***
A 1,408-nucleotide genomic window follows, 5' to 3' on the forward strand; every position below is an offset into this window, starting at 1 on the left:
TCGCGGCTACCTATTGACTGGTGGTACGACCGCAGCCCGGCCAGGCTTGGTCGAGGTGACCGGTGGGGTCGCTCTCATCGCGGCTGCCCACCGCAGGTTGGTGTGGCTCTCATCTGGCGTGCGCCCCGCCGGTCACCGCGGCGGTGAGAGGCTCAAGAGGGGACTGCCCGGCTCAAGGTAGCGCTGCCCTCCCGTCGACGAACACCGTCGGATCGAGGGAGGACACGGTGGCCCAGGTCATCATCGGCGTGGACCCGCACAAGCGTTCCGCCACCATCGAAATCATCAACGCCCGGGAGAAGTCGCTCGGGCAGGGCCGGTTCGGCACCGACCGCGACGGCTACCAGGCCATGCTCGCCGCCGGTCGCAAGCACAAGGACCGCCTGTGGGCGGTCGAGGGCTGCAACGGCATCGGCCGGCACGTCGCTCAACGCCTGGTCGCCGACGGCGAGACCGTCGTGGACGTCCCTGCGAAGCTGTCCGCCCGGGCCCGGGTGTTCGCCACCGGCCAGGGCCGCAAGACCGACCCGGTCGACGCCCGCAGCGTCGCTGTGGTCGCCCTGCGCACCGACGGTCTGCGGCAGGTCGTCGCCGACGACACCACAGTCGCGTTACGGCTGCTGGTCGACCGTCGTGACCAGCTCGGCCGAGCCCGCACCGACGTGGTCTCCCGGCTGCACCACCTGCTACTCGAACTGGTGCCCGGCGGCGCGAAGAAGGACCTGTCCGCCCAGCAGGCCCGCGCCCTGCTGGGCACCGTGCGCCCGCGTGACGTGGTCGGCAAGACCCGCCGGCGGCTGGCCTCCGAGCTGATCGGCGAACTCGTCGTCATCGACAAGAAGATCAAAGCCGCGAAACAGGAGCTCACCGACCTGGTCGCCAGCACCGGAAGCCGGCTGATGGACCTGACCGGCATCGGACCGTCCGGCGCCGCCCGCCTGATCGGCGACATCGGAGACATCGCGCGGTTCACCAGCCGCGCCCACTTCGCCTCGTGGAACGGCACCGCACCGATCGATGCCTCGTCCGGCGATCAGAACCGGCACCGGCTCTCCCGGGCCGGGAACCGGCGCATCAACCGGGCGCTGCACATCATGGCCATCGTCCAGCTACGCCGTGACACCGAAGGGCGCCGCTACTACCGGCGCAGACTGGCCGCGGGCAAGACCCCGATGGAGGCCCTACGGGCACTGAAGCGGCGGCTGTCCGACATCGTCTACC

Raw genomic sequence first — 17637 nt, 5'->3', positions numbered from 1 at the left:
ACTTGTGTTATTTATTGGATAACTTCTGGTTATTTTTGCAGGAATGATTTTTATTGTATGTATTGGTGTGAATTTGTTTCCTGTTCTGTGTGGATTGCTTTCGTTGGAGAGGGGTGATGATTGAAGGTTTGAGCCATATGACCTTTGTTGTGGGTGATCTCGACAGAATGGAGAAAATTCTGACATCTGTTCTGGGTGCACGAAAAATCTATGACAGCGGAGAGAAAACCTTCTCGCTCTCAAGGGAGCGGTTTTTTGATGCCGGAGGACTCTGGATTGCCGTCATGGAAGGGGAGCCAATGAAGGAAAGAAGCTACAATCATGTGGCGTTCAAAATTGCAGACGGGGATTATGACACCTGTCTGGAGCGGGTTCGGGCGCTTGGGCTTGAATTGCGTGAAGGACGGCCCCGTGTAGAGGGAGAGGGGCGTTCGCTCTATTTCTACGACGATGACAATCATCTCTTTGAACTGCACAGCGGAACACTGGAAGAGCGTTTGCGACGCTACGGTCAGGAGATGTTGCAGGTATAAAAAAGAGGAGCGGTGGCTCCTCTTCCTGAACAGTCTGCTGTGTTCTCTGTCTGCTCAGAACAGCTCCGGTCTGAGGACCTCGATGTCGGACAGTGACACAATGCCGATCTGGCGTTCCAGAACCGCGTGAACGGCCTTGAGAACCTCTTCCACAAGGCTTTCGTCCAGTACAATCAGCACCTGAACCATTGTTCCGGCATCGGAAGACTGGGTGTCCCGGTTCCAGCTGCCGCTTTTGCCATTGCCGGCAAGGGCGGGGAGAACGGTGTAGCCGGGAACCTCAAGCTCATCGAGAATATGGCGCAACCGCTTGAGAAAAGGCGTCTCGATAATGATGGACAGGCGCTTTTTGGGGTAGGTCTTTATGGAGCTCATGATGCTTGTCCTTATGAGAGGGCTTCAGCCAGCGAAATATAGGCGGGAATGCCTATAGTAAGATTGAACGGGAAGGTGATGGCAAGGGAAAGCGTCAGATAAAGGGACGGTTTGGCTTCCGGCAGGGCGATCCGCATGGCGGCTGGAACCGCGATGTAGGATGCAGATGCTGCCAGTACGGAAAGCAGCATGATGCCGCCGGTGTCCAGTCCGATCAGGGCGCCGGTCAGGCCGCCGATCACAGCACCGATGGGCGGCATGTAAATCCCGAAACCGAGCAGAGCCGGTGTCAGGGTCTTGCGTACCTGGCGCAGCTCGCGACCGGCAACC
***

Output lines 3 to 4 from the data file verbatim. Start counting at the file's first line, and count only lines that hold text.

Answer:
Raw genomic sequence first — 17637 nt, 5'->3', positions numbered from 1 at the left:
ACTTGTGTTATTTATTGGATAACTTCTGGTTATTTTTGCAGGAATGATTTTTATTGTATGTATTGGTGTGAATTTGTTTCCTGTTCTGTGTGGATTGCTTTCGTTGGAGAGGGGTGATGATTGAAGGTTTGAGCCATATGACCTTTGTTGTGGGTGATCTCGACAGAATGGAGAAAATTCTGACATCTGTTCTGGGTGCACGAAAAATCTATGACAGCGGAGAGAAAACCTTCTCGCTCTCAAGGGAGCGGTTTTTTGATGCCGGAGGACTCTGGATTGCCGTCATGGAAGGGGAGCCAATGAAGGAAAGAAGCTACAATCATGTGGCGTTCAAAATTGCAGACGGGGATTATGACACCTGTCTGGAGCGGGTTCGGGCGCTTGGGCTTGAATTGCGTGAAGGACGGCCCCGTGTAGAGGGAGAGGGGCGTTCGCTCTATTTCTACGACGATGACAATCATCTCTTTGAACTGCACAGCGGAACACTGGAAGAGCGTTTGCGACGCTACGGTCAGGAGATGTTGCAGGTATAAAAAAGAGGAGCGGTGGCTCCTCTTCCTGAACAGTCTGCTGTGTTCTCTGTCTGCTCAGAACAGCTCCGGTCTGAGGACCTCGATGTCGGACAGTGACACAATGCCGATCTGGCGTTCCAGAACCGCGTGAACGGCCTTGAGAACCTCTTCCACAAGGCTTTCGTCCAGTACAATCAGCACCTGAACCATTGTTCCGGCATCGGAAGACTGGGTGTCCCGGTTCCAGCTGCCGCTTTTGCCATTGCCGGCAAGGGCGGGGAGAACGGTGTAGCCGGGAACCTCAAGCTCATCGAGAATATGGCGCAACCGCTTGAGAAAAGGCGTCTCGATAATGATGGACAGGCGCTTTTTGGGGTAGGTCTTTATGGAGCTCATGATGCTTGTCCTTATGAGAGGGCTTCAGCCAGCGAAATATAGGCGGGAATGCCTATAGTAAGATTGAACGGGAAGGTGATGGCAAGGGAAAGCGTCAGATAAAGGGACGGTTTGGCTTCCGGCAGGGCGATCCGCATGGCGGCTGGAACCGCGATGTAGGATGCAGATGCTGCCAGTACGGAAAGCAGCATGATGCCGCCGGTGTCCAGTCCGATCAGGGCGCCGGTCAGGCCGCCGATCACAGCACCGATGGGCGGCATGTAAATCCCGAAACCGAGCAGAGCCGGTGTCAGGGTCTTGCGTACCTGGCGCAGCTCGCGACCGGCAACC